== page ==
This means that overall exposure to Esports increases as well.
As a result of growing exposure, teams and players rise in popularity. If they do, they can raise more money, land bigger deals, and pay more to players (which incentivises new ones to play).
On the platform side, it means that you can command bigger viewership deals and advertising rates because you literally have more inventory tomorrow than what you had yesterday.
This year, Esports total revenues will reach an impressive $1.1 billion, a year-on-year growth of 26.7% and it won't stop anytime soon:
"On its current trajectory, we estimate the esports market will reach $1.8 billion by 2022. If any of these factors accelerate, a more optimistic scenario places revenues at $3.2 billion." - Newzoo
On top of cold hard cash, we can see big brands gravitating towards Esports.
Ninja, the top Fortnite player, teamed up with Red Bull to launch a branded headband that’s sold exclusively on Walmart. Jian “Uzi” Zihao, a League of Legends player for Royal Never Give Up, signed an endorsement deal with Nike. Blizzard finalized a broadcasting deal with Disney Entertainment in July, resulting in the Overwatch League playoffs being aired on Disney XD, ESPN, and ABC.
The Esports growth loop
Loops are closed systems where the inputs through some process generated more of an output that can be reinvested in the input. Here's the Esports version:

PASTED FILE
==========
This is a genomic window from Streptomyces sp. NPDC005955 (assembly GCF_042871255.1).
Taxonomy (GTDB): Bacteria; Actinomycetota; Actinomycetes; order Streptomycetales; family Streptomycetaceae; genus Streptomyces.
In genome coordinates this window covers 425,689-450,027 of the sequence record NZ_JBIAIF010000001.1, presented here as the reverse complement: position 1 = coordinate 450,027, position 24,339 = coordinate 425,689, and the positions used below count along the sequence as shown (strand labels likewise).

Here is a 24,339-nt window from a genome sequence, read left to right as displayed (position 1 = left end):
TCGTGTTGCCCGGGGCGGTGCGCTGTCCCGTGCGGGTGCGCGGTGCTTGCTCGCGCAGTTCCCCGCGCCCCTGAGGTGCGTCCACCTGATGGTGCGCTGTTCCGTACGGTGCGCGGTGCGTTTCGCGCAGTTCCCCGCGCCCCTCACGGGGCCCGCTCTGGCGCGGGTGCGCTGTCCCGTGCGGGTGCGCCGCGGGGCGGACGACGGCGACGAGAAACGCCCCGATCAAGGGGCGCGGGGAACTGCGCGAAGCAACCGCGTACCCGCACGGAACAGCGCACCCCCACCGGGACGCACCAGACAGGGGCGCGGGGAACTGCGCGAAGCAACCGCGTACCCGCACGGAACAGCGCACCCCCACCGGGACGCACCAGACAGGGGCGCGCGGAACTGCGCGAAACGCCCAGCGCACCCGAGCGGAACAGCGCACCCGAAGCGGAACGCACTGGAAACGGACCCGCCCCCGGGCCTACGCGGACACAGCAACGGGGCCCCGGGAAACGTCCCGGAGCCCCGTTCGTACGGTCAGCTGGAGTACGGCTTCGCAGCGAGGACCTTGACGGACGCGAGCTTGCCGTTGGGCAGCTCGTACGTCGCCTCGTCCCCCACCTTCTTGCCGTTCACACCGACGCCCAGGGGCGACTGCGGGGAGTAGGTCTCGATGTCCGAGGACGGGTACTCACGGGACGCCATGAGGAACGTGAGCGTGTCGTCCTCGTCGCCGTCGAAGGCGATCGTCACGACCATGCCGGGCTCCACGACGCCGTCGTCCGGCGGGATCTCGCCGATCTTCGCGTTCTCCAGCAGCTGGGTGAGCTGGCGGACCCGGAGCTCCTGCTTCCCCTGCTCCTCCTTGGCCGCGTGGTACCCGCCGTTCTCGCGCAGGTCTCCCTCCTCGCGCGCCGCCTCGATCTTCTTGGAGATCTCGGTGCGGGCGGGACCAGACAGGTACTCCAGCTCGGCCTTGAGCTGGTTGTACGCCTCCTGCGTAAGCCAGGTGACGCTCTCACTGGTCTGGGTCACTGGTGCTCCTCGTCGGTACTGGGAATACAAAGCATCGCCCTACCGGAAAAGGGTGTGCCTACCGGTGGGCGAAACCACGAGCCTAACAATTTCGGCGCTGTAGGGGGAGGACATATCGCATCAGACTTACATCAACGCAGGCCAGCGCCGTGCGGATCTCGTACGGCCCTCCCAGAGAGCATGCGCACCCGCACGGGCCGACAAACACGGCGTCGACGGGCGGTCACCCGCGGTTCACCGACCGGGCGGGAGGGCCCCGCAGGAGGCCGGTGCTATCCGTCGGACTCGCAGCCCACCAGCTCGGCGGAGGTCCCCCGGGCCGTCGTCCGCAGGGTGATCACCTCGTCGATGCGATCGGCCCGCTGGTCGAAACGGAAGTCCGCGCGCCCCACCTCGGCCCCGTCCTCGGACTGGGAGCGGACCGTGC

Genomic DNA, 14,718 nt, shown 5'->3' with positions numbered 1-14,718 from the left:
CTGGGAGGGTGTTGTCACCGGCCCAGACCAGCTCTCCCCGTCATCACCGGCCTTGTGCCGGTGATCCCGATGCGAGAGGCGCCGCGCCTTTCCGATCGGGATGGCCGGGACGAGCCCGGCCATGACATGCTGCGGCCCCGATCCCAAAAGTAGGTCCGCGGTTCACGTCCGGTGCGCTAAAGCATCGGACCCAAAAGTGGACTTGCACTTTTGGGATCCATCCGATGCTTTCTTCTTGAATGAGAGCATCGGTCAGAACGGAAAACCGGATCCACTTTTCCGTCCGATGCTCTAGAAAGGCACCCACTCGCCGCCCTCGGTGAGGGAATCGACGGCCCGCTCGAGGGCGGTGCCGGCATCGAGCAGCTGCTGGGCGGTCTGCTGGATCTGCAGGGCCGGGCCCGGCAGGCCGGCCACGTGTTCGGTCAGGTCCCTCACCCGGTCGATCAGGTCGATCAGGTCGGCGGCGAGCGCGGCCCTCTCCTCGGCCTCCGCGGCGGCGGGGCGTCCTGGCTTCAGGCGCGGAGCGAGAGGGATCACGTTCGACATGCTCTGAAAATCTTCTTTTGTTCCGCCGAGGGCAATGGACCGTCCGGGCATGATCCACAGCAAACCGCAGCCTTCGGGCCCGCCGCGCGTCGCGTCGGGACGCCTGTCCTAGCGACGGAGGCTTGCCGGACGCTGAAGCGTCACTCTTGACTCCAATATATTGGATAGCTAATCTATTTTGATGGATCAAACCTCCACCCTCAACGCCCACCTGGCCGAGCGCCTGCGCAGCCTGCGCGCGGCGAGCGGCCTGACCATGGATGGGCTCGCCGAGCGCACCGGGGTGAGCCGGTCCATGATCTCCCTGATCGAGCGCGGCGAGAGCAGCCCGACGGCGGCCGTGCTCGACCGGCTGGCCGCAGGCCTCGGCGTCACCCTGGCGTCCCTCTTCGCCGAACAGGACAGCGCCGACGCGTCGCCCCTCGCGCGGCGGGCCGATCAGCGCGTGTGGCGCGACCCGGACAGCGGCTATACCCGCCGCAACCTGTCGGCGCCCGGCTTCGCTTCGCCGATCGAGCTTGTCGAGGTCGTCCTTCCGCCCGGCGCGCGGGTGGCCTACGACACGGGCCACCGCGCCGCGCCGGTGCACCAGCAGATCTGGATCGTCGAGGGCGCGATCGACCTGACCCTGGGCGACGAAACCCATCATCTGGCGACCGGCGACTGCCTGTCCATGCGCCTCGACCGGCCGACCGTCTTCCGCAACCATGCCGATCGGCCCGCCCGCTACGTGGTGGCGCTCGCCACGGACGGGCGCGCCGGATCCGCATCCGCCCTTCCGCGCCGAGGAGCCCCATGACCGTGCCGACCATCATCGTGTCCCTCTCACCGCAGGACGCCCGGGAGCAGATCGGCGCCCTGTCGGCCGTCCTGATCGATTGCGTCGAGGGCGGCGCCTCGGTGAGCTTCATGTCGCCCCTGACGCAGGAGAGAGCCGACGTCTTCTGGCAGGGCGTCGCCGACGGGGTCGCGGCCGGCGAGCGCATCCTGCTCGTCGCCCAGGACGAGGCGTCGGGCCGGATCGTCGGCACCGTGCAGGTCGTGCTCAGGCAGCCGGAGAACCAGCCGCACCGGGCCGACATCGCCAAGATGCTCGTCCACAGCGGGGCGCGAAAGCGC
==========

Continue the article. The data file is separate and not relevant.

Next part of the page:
- Viewership grows
- Platforms make more money because ad inventory is up
- Teams command higher deals, platforms are happy to pay (remember: Esports doesn't need TV, TV needs Esports)
- Teams can pay more to players, players expect more because supply and demand.
- Financial incentive plus the possibility of fame drive more and better players...and back to step 1.
Europe is an untapped market
China will generate revenues of $210.3 million in 2019, overtaking Western Europe as the second-largest region in terms of revenues.
The country is notable for the growing popularity of mobile esports, including casual titles. Yet, the recent slowdown of game licenses in China will affect Chinese gamers’ exposure to new esports titles. Fewer new games are appearing in the market, and this is where Europe has a chance to take back that spot.
"The US is a natural growth opportunity for esports because of the strong gaming culture here, the ties between gaming and sports, and the country’s natural inclination toward competitive endeavors. The same is true of Western European markets, particularly the UK, Germany, and France." - Paul Verna, principal Analyst at eMarketer
But apart from professional Esports, there's another big opportunity in Europe: building the underlying ecosystem that supports the Esports community.
A fantastic example is PlayVS, a US-based startup providing infrastructure to high schools across the country, and giving students the chance to compete for a state championship.
"Hey, this is not a real sport!"
Esports outsiders are questioning whether this is a sport or not. After all, gamers sit still in a chair for hours on end "just playing games".
I could say that the US government has recognized full-time League of Legends players as professional athletes. Or I could point to chess, darts or golf.
I could, but I’m not going to.
Instead, I'm going to say this: who the f*ck cares. An industry that is projected to make $1.4 billion by 2020 is unlikely to require the approval of naysayers.